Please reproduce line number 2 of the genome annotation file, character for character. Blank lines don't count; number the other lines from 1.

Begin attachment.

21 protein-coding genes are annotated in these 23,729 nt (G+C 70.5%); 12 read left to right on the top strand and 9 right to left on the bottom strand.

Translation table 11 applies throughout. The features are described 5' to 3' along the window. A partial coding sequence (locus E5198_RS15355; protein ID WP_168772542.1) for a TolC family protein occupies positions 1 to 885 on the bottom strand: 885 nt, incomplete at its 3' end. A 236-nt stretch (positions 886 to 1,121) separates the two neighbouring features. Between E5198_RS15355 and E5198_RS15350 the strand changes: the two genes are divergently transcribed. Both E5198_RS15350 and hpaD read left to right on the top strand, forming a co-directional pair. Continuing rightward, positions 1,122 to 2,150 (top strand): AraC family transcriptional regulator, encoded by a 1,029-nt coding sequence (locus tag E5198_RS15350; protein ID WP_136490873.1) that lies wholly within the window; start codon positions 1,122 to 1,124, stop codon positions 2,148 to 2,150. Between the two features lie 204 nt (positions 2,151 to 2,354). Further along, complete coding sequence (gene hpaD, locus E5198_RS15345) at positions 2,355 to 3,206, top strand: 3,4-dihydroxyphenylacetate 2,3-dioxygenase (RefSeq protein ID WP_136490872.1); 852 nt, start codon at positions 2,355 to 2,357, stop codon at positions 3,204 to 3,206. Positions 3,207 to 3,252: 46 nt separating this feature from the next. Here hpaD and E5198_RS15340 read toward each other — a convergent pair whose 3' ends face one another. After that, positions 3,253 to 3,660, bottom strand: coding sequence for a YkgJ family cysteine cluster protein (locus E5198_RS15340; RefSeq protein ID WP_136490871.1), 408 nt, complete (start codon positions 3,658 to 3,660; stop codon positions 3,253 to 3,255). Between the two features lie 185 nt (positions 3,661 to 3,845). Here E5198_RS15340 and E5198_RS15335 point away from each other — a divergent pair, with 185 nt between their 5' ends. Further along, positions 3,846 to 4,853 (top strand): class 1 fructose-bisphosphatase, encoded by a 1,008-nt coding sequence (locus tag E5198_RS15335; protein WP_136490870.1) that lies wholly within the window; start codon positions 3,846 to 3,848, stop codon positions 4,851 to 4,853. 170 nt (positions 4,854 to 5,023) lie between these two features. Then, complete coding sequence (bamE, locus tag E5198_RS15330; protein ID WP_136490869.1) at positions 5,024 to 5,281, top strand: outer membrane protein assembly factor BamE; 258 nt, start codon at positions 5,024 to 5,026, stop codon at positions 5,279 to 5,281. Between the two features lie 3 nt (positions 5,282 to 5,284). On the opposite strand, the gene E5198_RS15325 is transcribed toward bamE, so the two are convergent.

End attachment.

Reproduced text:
Translation table 11 applies throughout. The features are described 5' to 3' along the window. A partial coding sequence (locus E5198_RS15355; protein ID WP_168772542.1) for a TolC family protein occupies positions 1 to 885 on the bottom strand: 885 nt, incomplete at its 3' end. A 236-nt stretch (positions 886 to 1,121) separates the two neighbouring features. Between E5198_RS15355 and E5198_RS15350 the strand changes: the two genes are divergently transcribed. Both E5198_RS15350 and hpaD read left to right on the top strand, forming a co-directional pair. Continuing rightward, positions 1,122 to 2,150 (top strand): AraC family transcriptional regulator, encoded by a 1,029-nt coding sequence (locus tag E5198_RS15350; protein ID WP_136490873.1) that lies wholly within the window; start codon positions 1,122 to 1,124, stop codon positions 2,148 to 2,150. Between the two features lie 204 nt (positions 2,151 to 2,354). Further along, complete coding sequence (gene hpaD, locus E5198_RS15345) at positions 2,355 to 3,206, top strand: 3,4-dihydroxyphenylacetate 2,3-dioxygenase (RefSeq protein ID WP_136490872.1); 852 nt, start codon at positions 2,355 to 2,357, stop codon at positions 3,204 to 3,206. Positions 3,207 to 3,252: 46 nt separating this feature from the next. Here hpaD and E5198_RS15340 read toward each other — a convergent pair whose 3' ends face one another. After that, positions 3,253 to 3,660, bottom strand: coding sequence for a YkgJ family cysteine cluster protein (locus E5198_RS15340; RefSeq protein ID WP_136490871.1), 408 nt, complete (start codon positions 3,658 to 3,660; stop codon positions 3,253 to 3,255). Between the two features lie 185 nt (positions 3,661 to 3,845). Here E5198_RS15340 and E5198_RS15335 point away from each other — a divergent pair, with 185 nt between their 5' ends. Further along, positions 3,846 to 4,853 (top strand): class 1 fructose-bisphosphatase, encoded by a 1,008-nt coding sequence (locus tag E5198_RS15335; protein WP_136490870.1) that lies wholly within the window; start codon positions 3,846 to 3,848, stop codon positions 4,851 to 4,853. 170 nt (positions 4,854 to 5,023) lie between these two features. Then, complete coding sequence (bamE, locus tag E5198_RS15330; protein ID WP_136490869.1) at positions 5,024 to 5,281, top strand: outer membrane protein assembly factor BamE; 258 nt, start codon at positions 5,024 to 5,026, stop codon at positions 5,279 to 5,281. Between the two features lie 3 nt (positions 5,282 to 5,284). On the opposite strand, the gene E5198_RS15325 is transcribed toward bamE, so the two are convergent.